Hot Topic - White House Employment Agenda

As President Obama digs into his second term, it’s become clear that overhauling federal employment law is a top priority of this administration. From wages to discrimination and family friendly workplace policies, President Obama is working with the legislative branch and exercising his executive powers to enhance protections for workers around the country.

Minimum Wage

During his 2014 State of the Union address, the president emphasized the need to increase the minimum wage, which has fallen far short of inflation since it was instituted. Workers, economists and politicians agree that a minimum wage of $10.10 per hour is a reasonable, practical wage that would lift millions of families out of poverty. In February 2014, President Obama issued an executive order raising the minimum wage for workers employed by federal contractors to $10.10 per hour, effective January 2015, and tying the minimum wage to the Consumer Price Index. The order also increased the “tipped minimum wage” to $4.90 per hour and linked it to rise with the regular minimum wage.

Overtime

In March 2014, President Obama directed the Department of Labor to revisit and update overtime regulations, particularly focusing on the overtime threshold and the breadth of some of the current exemptions. Currently the threshold is $455 per week, meaning that many workers who earn $24,000 per year may not be entitled to overtime. The “executive” and “administrative” exemptions are currently quite broad and permit employers to designate an employee as an “executive” while paying them poverty-level wages.

Discrimination

In June 2014, President Obama confirmed that he will sign an executive order prohibiting discrimination by federal contractors on the basis of sexual orientation and gender identity. The president has advocated for the passage of the Employment Non-Discrimination Act to enshrine similar protections for employees throughout the United States. The bill was passed by the Senate but has not advanced through the House of Representatives.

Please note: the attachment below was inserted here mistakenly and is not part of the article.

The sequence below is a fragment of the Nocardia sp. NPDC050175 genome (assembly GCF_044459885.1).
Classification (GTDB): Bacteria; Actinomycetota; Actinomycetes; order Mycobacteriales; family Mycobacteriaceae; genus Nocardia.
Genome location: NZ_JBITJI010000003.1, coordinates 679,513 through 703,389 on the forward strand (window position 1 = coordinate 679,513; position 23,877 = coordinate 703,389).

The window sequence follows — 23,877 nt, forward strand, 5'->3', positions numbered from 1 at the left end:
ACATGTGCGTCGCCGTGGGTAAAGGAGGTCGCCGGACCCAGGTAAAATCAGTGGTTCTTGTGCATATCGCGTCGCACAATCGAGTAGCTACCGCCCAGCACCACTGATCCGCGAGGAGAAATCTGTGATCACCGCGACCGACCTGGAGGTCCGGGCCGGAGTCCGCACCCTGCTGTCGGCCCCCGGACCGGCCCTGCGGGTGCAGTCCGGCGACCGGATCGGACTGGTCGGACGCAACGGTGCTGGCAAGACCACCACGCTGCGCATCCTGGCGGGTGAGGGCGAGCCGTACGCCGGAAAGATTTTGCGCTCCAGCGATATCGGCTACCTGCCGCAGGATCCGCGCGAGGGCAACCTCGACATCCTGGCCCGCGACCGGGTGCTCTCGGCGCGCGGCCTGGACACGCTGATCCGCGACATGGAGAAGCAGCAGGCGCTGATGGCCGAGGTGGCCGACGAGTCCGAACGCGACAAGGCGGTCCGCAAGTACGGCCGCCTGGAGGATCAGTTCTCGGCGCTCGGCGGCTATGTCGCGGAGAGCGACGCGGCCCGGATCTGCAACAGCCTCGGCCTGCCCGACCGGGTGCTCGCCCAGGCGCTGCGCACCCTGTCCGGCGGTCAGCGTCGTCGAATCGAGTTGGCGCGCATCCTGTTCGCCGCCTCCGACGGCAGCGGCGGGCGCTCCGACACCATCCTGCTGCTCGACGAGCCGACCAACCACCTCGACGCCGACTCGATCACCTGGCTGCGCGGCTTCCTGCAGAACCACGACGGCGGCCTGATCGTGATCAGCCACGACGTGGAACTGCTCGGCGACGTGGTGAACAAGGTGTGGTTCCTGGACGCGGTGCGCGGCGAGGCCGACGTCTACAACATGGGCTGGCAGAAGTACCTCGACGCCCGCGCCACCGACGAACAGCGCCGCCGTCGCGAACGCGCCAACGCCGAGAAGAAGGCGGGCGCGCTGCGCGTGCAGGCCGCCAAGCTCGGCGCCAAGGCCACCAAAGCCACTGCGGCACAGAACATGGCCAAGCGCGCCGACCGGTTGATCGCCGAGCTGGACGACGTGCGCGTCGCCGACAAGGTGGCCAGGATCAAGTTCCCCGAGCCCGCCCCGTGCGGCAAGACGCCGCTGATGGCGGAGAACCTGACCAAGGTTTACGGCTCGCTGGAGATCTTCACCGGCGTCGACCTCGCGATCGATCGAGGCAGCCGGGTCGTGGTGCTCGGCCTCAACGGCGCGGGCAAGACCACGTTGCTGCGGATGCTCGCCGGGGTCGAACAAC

In April 2014, President Obama issued an executive order protecting employees of federal contractors from retaliation for discussing their compensation. The ability to discuss compensation without fear of reprisal is very important for both discovering pay discrimination and exercising labor rights, including discussion of unionization of a workplace. The president also ordered the Department of Labor to craft regulations that would require federal contractors to gather and submit employee compensation data by gender and race. This trove of information would assist the Department of Labor in identifying and combating race- and gender-based discrimination.

Family Friendly Workplace

In June 2014, President Obama published an op-ed discussing the first White House Summit on Working Families and advocating for a family-friendly workplace revolution in America. The president ordered federal agencies to expand employee access to flexible work schedules and directed the Department of Labor to invest in childcare programs for people undergoing job training programs.

What’s Next?

The White House’s employee-friendly initiatives are a great start, but workers in this country need more. The major flaw in many of these programs is that they apply only to employees of federal contractors. The president needs to work with legislators to pass bills like the Employment Non-Discrimination Act , the Pregnant Workers Fairness Act, the Payroll Fraud Prevention Act, which would work to combat endemic misclassification of employees as independent contractors, a dangerous trend that robs workers of many workplace and employment protections while depriving federal and state governments of workers’ compensation, unemployment, Social Security, Medicare and payroll tax revenue, and the Arbitration Fairness Act, which would prohibit companies from forcing employees and consumers to give up their rights to go to court while permitting parties who wish to arbitrate their disputes to continue to do so.

State and city governments are working hard to improve worker protections, but piecemeal legislation will always leave some workers out in the cold. When employees are treated with respect and paid a livable wage, all of us benefit.